How did you two meet?
Ed: We met 16 years ago, both temping in the same office after university. Molly had studied in the States, where she is from, but did her junior year abroad in Bath and came back after graduating.
Do you normally do anything to mark Valentine’s Day?
Ed: We used to before the children!
Molly: Ed used to make some clever Valentines for me out of paper. Once he made me a little box and when I opened it all these cellophane hearts fluttered out.
Ed: Another time I made an anatomically correct heart from paper. Now we have children it’s harder to find the time.
Molly: We have two girls, Immy (Imogen) and Katy, who are six and three. And they're lively!
How long have you worked at the Uni? What does your role involve?
Ed: The girls are actually the reason I got the job here, as I work part time so I can pick them up from school. I work in Maths and Statistics Help (MASH) across two roles. Firstly, I support the postgraduate taught students as a Teaching Fellow, which involves creating bespoke courses to help them with their mathematical and programming needs. My second role is a job share with the other MASH Co-ordinator, which involves the day to day running of the team.
Molly: I started at the University in 2009 and I'm now Deputy Director of Development and Alumni Relations and Head of Alumni Engagement. I oversee all the communications and engagement with our 120,000 plus former students. This includes everything from events, magazines and e-newsletters to lower level fundraising activities, including the Alumni Fund.
What would you most like to achieve while you're at the University?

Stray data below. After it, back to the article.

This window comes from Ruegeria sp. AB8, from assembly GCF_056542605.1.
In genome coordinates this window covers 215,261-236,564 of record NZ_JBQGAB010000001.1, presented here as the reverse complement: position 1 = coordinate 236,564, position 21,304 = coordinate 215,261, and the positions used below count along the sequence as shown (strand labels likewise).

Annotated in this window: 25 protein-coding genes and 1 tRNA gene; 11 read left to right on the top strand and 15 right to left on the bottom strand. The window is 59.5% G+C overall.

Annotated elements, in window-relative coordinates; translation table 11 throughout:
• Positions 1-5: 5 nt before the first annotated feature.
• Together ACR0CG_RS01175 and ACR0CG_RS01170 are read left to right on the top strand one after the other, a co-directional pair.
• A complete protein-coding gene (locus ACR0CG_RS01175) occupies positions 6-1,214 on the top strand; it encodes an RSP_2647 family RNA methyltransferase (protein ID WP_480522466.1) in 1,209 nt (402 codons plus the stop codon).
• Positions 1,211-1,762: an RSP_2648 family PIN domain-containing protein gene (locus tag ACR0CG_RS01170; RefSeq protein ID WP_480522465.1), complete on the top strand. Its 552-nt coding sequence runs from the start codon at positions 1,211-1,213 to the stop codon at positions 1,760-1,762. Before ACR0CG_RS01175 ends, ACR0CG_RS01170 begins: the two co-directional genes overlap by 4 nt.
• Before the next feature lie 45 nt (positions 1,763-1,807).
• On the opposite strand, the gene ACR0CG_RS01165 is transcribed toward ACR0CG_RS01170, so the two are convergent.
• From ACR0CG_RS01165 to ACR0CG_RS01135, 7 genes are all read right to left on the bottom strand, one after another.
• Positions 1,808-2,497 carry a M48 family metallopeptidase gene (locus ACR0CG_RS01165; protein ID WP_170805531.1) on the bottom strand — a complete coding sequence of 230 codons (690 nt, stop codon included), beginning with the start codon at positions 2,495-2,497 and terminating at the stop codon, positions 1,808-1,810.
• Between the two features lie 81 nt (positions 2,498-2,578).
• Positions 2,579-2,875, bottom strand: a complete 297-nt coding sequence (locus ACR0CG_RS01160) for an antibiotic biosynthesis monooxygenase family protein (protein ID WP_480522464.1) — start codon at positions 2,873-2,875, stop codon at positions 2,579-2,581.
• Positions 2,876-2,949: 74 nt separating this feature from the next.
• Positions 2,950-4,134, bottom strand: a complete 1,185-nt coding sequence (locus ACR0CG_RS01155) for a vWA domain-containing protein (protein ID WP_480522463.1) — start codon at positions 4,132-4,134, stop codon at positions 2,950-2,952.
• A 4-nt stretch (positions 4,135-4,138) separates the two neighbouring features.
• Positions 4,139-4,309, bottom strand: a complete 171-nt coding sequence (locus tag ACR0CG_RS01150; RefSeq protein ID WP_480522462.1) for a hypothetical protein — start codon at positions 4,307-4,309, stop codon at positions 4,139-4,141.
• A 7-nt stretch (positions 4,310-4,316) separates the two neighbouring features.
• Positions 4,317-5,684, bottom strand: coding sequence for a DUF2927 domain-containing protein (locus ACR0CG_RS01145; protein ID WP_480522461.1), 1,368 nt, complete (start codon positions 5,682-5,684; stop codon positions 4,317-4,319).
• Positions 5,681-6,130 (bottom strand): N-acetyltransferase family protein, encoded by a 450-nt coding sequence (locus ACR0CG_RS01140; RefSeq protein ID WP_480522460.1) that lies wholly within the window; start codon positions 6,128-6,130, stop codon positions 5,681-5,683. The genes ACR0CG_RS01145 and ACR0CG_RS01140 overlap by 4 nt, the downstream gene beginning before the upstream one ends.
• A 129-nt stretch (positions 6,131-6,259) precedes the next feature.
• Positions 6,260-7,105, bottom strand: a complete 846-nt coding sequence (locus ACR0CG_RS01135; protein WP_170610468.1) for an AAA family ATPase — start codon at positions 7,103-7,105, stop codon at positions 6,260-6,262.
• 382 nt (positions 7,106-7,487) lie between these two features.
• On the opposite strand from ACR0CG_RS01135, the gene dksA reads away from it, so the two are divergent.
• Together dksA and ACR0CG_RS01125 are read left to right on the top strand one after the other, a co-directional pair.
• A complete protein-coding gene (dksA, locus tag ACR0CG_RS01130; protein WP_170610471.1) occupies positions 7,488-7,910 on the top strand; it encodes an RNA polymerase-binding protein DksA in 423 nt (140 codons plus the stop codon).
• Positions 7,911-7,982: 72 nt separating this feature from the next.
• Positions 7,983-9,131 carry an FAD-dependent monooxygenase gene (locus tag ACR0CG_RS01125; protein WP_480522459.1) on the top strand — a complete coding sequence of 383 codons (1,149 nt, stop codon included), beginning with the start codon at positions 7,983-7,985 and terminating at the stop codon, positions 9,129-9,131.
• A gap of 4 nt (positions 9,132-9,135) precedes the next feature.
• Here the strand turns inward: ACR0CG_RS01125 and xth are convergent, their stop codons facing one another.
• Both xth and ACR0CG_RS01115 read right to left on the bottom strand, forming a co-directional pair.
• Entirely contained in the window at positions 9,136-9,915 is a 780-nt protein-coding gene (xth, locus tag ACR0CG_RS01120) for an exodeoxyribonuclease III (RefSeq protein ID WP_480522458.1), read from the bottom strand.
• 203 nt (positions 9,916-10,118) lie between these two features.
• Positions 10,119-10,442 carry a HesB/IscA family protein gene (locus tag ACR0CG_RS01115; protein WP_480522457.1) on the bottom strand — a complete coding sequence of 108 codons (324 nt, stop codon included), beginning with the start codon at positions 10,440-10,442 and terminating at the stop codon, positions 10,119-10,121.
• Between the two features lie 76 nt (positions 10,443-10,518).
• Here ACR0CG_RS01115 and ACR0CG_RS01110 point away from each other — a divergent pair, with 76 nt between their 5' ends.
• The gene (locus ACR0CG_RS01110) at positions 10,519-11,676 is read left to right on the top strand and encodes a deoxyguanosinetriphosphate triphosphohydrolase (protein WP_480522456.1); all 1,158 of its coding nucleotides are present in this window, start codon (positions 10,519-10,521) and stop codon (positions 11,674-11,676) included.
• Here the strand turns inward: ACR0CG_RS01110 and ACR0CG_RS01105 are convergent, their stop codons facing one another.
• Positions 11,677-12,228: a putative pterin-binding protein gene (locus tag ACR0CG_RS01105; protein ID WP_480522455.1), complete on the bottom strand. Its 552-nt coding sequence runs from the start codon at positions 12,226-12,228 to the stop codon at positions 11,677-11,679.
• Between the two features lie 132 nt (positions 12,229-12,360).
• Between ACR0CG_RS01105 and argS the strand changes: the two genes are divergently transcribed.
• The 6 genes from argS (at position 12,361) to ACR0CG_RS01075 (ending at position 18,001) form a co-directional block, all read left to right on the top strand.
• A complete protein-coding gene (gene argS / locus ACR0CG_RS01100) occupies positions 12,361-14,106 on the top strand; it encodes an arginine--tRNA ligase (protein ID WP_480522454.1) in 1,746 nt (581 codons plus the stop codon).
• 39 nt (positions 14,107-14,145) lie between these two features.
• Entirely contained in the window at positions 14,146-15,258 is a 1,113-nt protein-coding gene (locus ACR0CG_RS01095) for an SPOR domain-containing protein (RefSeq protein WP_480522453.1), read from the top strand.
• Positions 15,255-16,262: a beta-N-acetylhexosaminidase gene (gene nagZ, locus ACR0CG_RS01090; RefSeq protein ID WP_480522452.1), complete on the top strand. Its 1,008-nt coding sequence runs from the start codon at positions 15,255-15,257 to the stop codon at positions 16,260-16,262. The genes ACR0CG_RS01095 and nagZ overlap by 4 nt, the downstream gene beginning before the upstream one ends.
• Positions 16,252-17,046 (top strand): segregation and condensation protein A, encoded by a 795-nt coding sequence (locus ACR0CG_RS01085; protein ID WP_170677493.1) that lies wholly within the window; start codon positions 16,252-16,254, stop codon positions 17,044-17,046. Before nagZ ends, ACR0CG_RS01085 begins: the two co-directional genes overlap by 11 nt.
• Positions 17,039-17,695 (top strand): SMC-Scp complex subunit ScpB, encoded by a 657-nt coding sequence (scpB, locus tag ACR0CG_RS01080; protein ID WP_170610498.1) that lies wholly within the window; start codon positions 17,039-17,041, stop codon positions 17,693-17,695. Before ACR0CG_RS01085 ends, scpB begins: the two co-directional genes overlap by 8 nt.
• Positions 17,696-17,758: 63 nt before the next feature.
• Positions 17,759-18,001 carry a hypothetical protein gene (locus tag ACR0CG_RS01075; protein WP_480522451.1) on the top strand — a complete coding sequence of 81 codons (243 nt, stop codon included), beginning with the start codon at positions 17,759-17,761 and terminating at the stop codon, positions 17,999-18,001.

Molly: I’ve recently been involved in helping get a Black student and alumni network off the ground, and I’d love to see that grow. Overall, I’d really like to see everybody across the University taking a more joined-up approach to how we engage with our graduates. In the ten years I've been here I’ve seen some progress, but it can still be quite disjointed. People keep in touch with a lecturer here and there, but it would be great to have a big picture overview, so that we're using this incredibly powerful community to best support the University.
Ed: This question is a bit of a weird one for me because ultimately, I’d like students to be able to find and access all the support and resources that they need, but then my job probably wouldn’t exist!
What one thing makes you feel proud to work at the University of Bath?
Molly: I always feel proud when I see the students interacting with the community. For example, a few weeks ago the rocket team from Mechanical Engineering went to our daughter's school for the second year running. They received a grant from the Alumni Fund and one of the conditions of the grant was to develop a diversity plan. They decided they wanted to do some outreach with primary school students, particularly to engage girls with engineering, and so I put them in touch with my daughter’s school. I watched their presentation last year and was inspired by how dedicated the students are and how much they wanted to share their passion with the children.
Ed: I’m proud of the University’s attitude to not knowing something. It's always seen as an opportunity to go and learn something new. Also, if you have an idea, you’re encouraged to explore it, gather some evidence and see if it works. It’s exactly the sort of attitude a university should have.
Who was your most influential teacher, or educator and why?
Molly: In high school my 10th grade American History teacher, Mr Batcheller, was the first person that ever taught us how to really think, as opposed to how to regurgitate what we heard. Learning that you could read something, and then draw your own conclusion was hugely influential. However, this morning, when the kids were being slow getting ready, I did an impression of my high school swimming coach who also left a big impression on me. At training, if he wasn’t happy, he used to shout in his Southern US accent “My 97-year-old grandmother swims faster than you and she’s been dead 10 years!”
What was your first job?